Roselle Leadership Blog

4 Right Reasons to Choose an Executive Coach

In the course of my 30 year career as an executive coach, I have sometimes been in the circumstance where the executive considering me as a coach is also interviewing other potential coaches.  Thankfully, these win-lose situations usually have resulted in the executive choosing me.

In most situations where I have not been chosen, it has been for legitimate reasons and strongly held beliefs.  For example, I have not been picked several times, because the executive preferred to work with a female.  Next most frequent as a reason is that I am Caucasian, and they preferred to work with someone of color.  The third most frequent legitimate reason is that I was perceived as either too structured or too open-ended to suit the approach they thought would work best for their style.

All these explanations for not choosing a coach make sense to me and seem to be legitimate reasons that an executive would hesitate to choose a particular coach—especially if the beliefs are very strong and not likely to shift with further discussion.

However, I have also heard a few reasons for not choosing me as a coach that I think should be questioned by the organizations paying for the coaching.  Here are the particularly problematic reasons for not being chosen:

  • “We clicked immediately.” While it’s true that working with a coach who makes your skin crawl or whose voice is like fingernails running down a chalkboard would be painful, coaching is distinct from choosing your new best friend or picking someone with whom to eat lunch or have a drink at a conference happy hour.
  • “The other guy seemed more fun.” Working with a dour, humorless person as a coach is probably not a desirable situation for anyone, but, seriously, coaching is a working relationship in which the coach provides what the executive needs to be more highly effective.  It’s designed to be a working relationship, not a play date.
  • “The chemistry wasn’t right.” This makes sense, to a degree, because there should be a feeling that the coach and participant can work well together.  Since most coaching participants have not previously worked with a coach, they don’t actually have a good idea of what the chemistry should be for growth to occur.

How to choose for the right reasons.  Since coaching is the interaction that occurs within a trusting relationship in which the coach equips others with the information, perspective, support, and opportunities they need to help them develop, it is important to choose a coach thoughtfully.  Here are four legitimate reasons for choosing an executive coach:

  • This coach complements my style. Ideally, that means the person has an approach that will help move the coaching work forward.  For example, if you are more detail and short-term focused, someone with a strategic and future oriented approach can help you broaden your leadership approach.  Or, if you tend to be very serious and somewhat awkward around people, a coach who has a sense of humor and is more relationship focused can help pull out this side of you.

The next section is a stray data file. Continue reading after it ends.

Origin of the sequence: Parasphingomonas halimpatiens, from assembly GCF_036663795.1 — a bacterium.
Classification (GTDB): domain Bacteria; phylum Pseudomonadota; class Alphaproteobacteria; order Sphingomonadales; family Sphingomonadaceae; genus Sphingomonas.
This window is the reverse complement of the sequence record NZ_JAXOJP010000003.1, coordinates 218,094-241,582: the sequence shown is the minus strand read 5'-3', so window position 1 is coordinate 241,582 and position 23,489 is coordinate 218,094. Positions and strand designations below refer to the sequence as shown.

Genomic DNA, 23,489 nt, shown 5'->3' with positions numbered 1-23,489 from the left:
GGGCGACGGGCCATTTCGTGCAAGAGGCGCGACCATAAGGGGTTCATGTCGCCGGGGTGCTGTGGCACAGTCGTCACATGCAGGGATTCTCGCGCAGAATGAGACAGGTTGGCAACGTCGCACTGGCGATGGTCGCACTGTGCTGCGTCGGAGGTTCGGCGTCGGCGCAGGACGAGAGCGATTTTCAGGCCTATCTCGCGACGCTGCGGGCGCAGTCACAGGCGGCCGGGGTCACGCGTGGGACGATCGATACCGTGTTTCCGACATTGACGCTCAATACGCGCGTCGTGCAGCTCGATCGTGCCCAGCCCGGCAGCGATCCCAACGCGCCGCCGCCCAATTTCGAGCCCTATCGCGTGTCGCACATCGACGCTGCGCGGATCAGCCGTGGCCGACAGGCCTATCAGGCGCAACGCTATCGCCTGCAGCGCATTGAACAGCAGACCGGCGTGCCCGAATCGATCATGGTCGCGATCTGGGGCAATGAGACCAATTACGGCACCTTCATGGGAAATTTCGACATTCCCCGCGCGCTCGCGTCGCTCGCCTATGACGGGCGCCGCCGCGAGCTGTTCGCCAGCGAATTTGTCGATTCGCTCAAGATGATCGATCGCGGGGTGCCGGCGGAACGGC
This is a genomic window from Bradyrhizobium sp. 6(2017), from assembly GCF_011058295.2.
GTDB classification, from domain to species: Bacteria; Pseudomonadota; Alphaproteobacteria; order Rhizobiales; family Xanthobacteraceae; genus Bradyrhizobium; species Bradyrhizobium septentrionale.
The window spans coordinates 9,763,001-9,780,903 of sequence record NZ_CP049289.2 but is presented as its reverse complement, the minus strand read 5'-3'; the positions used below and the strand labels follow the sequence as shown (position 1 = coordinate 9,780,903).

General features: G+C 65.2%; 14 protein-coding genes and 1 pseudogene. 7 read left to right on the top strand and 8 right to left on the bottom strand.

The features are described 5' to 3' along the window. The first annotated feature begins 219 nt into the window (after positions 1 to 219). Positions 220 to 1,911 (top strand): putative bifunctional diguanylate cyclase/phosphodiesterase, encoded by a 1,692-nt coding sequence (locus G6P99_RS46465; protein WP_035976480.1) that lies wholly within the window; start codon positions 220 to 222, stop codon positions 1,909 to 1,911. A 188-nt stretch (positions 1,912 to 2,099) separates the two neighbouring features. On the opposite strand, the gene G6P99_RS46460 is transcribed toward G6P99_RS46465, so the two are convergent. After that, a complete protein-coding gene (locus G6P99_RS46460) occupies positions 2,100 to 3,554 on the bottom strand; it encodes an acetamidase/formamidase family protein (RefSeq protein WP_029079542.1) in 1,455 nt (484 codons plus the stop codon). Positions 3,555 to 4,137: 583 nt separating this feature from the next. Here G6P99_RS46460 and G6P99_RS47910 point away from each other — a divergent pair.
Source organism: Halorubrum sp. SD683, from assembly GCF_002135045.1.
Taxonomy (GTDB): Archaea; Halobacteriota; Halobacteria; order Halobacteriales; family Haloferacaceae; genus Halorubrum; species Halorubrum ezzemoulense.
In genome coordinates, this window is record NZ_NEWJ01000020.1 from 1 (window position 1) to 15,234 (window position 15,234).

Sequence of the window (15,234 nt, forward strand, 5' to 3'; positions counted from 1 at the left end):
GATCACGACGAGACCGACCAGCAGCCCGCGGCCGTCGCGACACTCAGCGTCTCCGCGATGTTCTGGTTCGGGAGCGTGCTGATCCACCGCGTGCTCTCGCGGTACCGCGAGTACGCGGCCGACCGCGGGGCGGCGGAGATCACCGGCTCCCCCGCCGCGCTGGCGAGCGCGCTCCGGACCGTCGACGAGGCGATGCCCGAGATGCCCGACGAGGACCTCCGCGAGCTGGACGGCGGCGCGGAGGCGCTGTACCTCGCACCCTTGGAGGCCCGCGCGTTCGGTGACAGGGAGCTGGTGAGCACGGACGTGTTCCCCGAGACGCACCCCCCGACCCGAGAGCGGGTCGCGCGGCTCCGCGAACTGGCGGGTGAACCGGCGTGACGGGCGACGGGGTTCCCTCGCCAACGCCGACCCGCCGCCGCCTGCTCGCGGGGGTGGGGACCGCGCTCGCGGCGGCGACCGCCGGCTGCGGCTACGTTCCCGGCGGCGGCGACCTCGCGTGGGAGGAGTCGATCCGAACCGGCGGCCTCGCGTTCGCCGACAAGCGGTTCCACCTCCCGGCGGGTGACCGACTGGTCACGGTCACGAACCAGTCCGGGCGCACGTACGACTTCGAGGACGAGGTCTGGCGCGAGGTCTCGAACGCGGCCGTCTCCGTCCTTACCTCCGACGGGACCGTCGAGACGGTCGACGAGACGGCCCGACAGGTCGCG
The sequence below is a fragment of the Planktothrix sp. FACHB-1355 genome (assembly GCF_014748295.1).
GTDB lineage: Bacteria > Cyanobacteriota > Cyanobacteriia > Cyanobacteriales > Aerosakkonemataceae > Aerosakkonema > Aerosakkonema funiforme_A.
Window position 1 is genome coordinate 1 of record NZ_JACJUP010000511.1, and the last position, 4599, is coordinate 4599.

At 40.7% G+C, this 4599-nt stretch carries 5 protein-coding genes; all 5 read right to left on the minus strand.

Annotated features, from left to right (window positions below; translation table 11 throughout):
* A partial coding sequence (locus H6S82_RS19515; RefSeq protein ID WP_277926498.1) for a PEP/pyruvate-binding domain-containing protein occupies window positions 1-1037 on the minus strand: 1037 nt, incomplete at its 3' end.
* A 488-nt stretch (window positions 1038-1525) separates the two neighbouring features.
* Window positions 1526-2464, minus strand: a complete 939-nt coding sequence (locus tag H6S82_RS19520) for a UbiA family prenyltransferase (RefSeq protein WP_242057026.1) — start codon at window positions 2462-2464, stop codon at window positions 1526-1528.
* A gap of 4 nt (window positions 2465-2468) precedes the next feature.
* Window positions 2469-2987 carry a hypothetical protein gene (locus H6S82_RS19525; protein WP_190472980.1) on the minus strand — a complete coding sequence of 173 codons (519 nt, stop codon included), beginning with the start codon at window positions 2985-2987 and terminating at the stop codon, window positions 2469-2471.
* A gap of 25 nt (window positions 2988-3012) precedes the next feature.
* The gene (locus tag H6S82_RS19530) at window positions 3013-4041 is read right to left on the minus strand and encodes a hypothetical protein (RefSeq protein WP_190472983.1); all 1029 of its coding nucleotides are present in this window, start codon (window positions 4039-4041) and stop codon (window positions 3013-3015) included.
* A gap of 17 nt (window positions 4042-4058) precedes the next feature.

• This coach brings a depth of expertise in an area that will help me. If the informal feedback you have received from your boss and others is that you need to exhibit a greater level of business savvy, working with an expert in that area can fill in gaps.  Or, if you tend to over-react to situations and easily get your buttons pushed under stress, a coach who has expertise in the role that fears and faulty beliefs play can help you learn to stop reacting and start responding more effectively.
  • This coach is strong enough to challenge me. This might be important to you, because you are a strong, aggressive personality yourself and need someone to call you on your stuff.  Or, you might tend to be passive and avoidant as a style, and you need someone to challenge you to become more consistently and confidently assertive with others.  Coaching is not therapy, and organizations paying for coaches want to see real, measurable change, so you need to be challenged.
  • This coach creates a safe space in which to grow. At the same time you need someone to challenge you, it is also critically important to work with a coach who provides a safe place in which to grow.  That is, a person who will work to understand you deeply on the front end, encourage the behaviors that you both want to see more of, and notice/reinforce the steps you take to become more effective.

The best strategy in choosing an executive coach is to combine all four of these to find the ideal fit. Whether you are paying for the coaching yourself or your organization is paying for it, it is important to be a wise consumer.  Your career future just might hang in the balance.

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